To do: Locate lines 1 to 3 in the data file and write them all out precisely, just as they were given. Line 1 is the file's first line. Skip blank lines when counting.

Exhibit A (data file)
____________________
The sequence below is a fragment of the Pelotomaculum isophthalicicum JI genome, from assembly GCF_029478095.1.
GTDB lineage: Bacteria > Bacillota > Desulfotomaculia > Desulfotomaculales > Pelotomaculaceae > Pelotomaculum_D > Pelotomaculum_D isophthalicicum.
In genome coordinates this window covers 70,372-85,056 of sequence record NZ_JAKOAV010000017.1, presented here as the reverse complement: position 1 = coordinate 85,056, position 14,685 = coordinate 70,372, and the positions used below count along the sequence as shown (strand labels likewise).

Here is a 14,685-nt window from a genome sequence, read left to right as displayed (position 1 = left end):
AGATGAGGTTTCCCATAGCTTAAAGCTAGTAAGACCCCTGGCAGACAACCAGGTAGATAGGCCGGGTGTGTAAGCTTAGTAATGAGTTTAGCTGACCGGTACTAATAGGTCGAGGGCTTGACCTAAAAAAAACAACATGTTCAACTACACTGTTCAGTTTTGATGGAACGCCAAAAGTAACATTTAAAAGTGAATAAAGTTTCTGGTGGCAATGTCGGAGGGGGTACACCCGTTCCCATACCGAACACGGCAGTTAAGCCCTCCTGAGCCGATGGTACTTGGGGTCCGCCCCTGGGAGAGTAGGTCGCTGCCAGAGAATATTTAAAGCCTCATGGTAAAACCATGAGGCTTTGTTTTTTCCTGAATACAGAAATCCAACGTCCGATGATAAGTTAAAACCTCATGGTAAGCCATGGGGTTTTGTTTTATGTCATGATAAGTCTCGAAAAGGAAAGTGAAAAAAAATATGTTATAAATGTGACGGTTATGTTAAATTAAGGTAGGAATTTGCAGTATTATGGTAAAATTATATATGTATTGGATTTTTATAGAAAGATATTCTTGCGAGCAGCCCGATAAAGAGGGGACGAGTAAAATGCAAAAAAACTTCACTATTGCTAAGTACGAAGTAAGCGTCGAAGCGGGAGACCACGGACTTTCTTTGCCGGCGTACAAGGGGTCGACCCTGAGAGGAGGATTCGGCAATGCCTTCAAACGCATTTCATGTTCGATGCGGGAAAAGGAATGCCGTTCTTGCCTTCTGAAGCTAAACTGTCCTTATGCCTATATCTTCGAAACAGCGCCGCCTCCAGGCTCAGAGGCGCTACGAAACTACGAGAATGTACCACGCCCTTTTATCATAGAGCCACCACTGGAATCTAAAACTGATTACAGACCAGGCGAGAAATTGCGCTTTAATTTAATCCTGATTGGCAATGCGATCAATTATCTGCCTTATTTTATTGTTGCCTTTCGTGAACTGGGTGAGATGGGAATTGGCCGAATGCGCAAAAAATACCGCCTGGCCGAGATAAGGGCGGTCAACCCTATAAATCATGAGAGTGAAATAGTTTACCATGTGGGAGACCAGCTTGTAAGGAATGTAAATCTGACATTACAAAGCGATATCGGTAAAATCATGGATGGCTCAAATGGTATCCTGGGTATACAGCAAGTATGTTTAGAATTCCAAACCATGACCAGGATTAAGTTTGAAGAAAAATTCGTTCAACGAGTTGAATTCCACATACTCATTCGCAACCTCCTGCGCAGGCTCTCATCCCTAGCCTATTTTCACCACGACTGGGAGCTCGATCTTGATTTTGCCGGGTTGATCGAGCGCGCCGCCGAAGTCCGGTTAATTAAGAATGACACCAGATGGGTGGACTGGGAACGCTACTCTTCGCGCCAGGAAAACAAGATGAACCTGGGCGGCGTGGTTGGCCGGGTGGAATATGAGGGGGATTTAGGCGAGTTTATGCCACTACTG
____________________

The sequence below is a fragment of the Pelotomaculum isophthalicicum JI genome, from assembly GCF_029478095.1.
GTDB lineage: Bacteria > Bacillota > Desulfotomaculia > Desulfotomaculales > Pelotomaculaceae > Pelotomaculum_D > Pelotomaculum_D isophthalicicum.
In genome coordinates this window covers 70,372-85,056 of sequence record NZ_JAKOAV010000017.1, presented here as the reverse complement: position 1 = coordinate 85,056, position 14,685 = coordinate 70,372, and the positions used below count along the sequence as shown (strand labels likewise).